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Asbestos in the home 

Asbestos is commonly found in properties built during 1930-1980s when building materials containing asbestos were widely used, particularly from 1960s onwards. Since 1993 the use of asbestos in most products was banned.  

We can advise you of the risk involved if you are planning DIY. Your safety is very important – do not attempt to remove asbestos yourself. Contact us on freephone 0800 917 6077.  

What is asbestos? 

Asbestos is a natural mineral (a fibrous silicate) found in rocks all over the world. It has been commercially used for about 150 years because of its unique properties: fire resistance, strength, flexibility, stability, versatility and good insulation. 

Three types of asbestos were used in the UK: 

  • crocidolite (blue asbestos) 
  • amosite (brown asbestos) 
  • chrysotile (white asbestos) 
When is asbestos a problem? 

When asbestos-containing materials are damaged or deteriorate with age, they can release tiny fibres (invisible to the naked eye) into the air. If inhaled, these fibres can penetrate deep into the lungs. The fibres can stay there for a very long time and cannot be coughed out. When very high levels of these fibres are breathed in there is a risk of lung diseases including cancer, often many years after exposure. 

Is everyone exposed to asbestos? 

There is a very low level of fibres in the air everywhere because asbestos has been used so widely. Exposure to this low level of fibres is unlikely to harm your health. 

Levels of fibres may be higher in buildings containing asbestos materials, especially where the materials are damaged. It is very unlikely that the levels of asbestos fibres found in these buildings will be harmful, but if damaged you should seek advice on appropriate action to take. The greatest risk arises when asbestos is damaged, drilled, sawn, scrubbed, or sanded. DIY work can result in brief high levels of exposure. If you think a material might contain asbestos, DO NOT WORK ON IT – call us on 0800 917 6077.   

Where is asbestos found in the home? 

The table below gives a few examples of common building products that might contain asbestos: 



Wall cladding sheets 


Corrugated and flat roofing sheets – for sheds and garages.  Textured decorative surfaces – Artex used on ceiling, occasionally walls. 
Flat rook decking tiles – modular tiles used as walking surface to spread the load on flat roofs.  Wall boarding – internal partitions, airing cupboard linings, shelving, duct and pipe covers.
Rainwater downpipes & guttering   Bituminous acoustic pads – beneath steal sinks 
Roof cladding  Cool water tanks – in loft space 
Roof slates & tiles 

Bath panels 

Soils and vent pipes Flue pipes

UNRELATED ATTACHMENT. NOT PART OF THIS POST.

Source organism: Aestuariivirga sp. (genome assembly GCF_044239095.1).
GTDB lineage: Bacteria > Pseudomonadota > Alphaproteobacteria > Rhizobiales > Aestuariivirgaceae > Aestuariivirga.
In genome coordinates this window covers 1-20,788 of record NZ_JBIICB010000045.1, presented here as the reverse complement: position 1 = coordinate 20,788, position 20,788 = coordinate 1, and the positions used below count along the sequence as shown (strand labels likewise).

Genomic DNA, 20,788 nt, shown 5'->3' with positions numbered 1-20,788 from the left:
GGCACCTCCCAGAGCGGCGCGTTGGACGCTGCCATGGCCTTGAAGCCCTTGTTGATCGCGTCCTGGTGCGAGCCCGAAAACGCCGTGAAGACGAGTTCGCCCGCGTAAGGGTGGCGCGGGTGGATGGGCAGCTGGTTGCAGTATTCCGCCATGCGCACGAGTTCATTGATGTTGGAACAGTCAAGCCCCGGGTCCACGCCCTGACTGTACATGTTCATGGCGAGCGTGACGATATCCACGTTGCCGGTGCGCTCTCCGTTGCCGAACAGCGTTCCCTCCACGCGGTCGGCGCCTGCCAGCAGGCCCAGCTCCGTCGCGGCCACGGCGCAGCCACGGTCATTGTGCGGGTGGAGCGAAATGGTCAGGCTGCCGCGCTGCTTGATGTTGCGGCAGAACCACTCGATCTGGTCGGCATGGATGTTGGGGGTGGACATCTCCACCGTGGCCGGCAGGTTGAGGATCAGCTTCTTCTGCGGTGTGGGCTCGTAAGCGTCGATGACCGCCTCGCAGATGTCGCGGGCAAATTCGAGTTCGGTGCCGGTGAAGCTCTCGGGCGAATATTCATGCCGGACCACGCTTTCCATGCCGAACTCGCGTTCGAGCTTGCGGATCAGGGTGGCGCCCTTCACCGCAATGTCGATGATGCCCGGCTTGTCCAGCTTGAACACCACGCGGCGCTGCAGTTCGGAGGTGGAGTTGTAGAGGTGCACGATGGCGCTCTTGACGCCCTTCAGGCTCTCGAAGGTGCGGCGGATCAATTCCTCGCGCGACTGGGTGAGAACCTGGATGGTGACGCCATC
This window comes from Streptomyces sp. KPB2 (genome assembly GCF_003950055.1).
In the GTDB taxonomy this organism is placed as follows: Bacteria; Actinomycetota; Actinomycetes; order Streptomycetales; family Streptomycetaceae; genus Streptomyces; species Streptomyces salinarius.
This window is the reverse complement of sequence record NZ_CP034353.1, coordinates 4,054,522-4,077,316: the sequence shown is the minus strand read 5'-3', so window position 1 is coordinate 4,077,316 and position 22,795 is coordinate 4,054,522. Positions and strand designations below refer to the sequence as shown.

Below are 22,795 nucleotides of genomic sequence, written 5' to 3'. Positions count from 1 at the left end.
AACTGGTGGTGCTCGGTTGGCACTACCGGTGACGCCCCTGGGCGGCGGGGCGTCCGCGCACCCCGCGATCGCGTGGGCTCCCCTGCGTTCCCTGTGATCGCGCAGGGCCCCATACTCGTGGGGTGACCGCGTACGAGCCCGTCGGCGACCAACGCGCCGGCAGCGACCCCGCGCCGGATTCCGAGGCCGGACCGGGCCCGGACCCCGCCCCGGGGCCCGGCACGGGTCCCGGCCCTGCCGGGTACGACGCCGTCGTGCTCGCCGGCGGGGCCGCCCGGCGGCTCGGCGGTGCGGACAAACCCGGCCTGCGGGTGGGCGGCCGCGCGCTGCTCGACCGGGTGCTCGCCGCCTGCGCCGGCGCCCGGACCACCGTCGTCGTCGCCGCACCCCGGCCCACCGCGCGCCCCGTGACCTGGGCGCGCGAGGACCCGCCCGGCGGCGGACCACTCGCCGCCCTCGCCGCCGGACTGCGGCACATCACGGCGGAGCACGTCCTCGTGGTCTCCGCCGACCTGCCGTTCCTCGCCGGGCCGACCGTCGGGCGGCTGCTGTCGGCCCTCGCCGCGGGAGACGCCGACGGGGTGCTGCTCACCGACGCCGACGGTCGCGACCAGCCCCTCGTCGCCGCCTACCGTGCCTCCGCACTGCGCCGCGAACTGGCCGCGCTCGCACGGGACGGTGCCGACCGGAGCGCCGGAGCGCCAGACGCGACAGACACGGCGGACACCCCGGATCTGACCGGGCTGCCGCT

Window sills (external) Lagging – to pipes and boilers
Under-clock and soffits – boards supporting underside of roof riles that overhang the building Floor finish and tiles – sheet, rigid and thermoplastic vinyl. 
Fire surrounds – heat and fire proof   
Bituminous paper lining to roof   
Partition sheets or wallboard   
Catalytic heaters – heaters that use gas in conjunction with a concealed flame to produce radiant infrared energy. The flameless type up to 1988 normally contains an asbestos panel.   
Coals and fake ask – early ‘coal-effect’ gas fires   
Coal bunker – lid and slider panel to coal hole   
Electric storage heaters – up to 1976, used as heat retention blocks   
Filler ropes – surround to over door and solid fuel fires   
Ironing boards – up to mid 1980s iron rest heat pad   
Portable heaters – using LPG (Liquid Petroleum Gas)   
Plant containers   
Oven gloves – up to mid 1980s   
Simmering mats – up to mid-1980s for cooker   

Loft and wall cavity insulation does not contain asbestos – remember, if in doubt, seek advice! 

How to deal with asbestos 

How to deal with asbestos Thrive Homes responsibilities Thrive Homes has a legal duty to record 

and manage any asbestos known to be present within any of our properties. 

We are not required to remove all asbestos products because doing so may disturb the asbestos and release fibres. We identify and record asbestos location, type and risk. 

We review and update our records regularly by re-inspection and take action where necessary. 



If asbestos is high risk, is accessible and in poor condition  Remove the asbestos materials immediately 
If the materials are not accessible, but the asbestos is high risk although in a poor condition

Manage/remove the materials as part of a maintenance plan 

If the asbestos is low risk, accessible and in reasonable condition and in a safe place 

Seal, record and manage the material 

If the asbestos is low risk, is in a safe place and is in good condition 

Record and manage the material 

Resident responsibilities  

Always ask permission before planning any home improvements.  

Please get in contact with us if you're planning on carrying out basic DIY or repairs that are your responsibility, and you think you have asbestos in your home. We can check our records and tell you if any asbestos is present or arrange for a hazardous materials survey to be carried out. 

Should you propose works that could disturb asbestos – based materials (where already identified), we will advise you of the risk. Get in touch by emailing or calling 0800 917 6077.  

Asbestos Dos and Don’ts  

✔ DO keep activities to an absolute minimum in any areas where damaged material may contain asbestos 

✔ DO take every precaution to avoid damaging asbestos materials 

✘ DO NOT dust, sweep or vacuum debris that may contain asbestos  

✘ DO NOT saw, sand, scrape or drill holes in asbestos materials 

✘ DO NOT trample dust or mess from materials that may contain asbestos throughout the house. It will result in other furnishings being contaminated and potentially more people being at risk. 


Useful websites 

Health and Safety Executive: 

Asbestos Information Centre: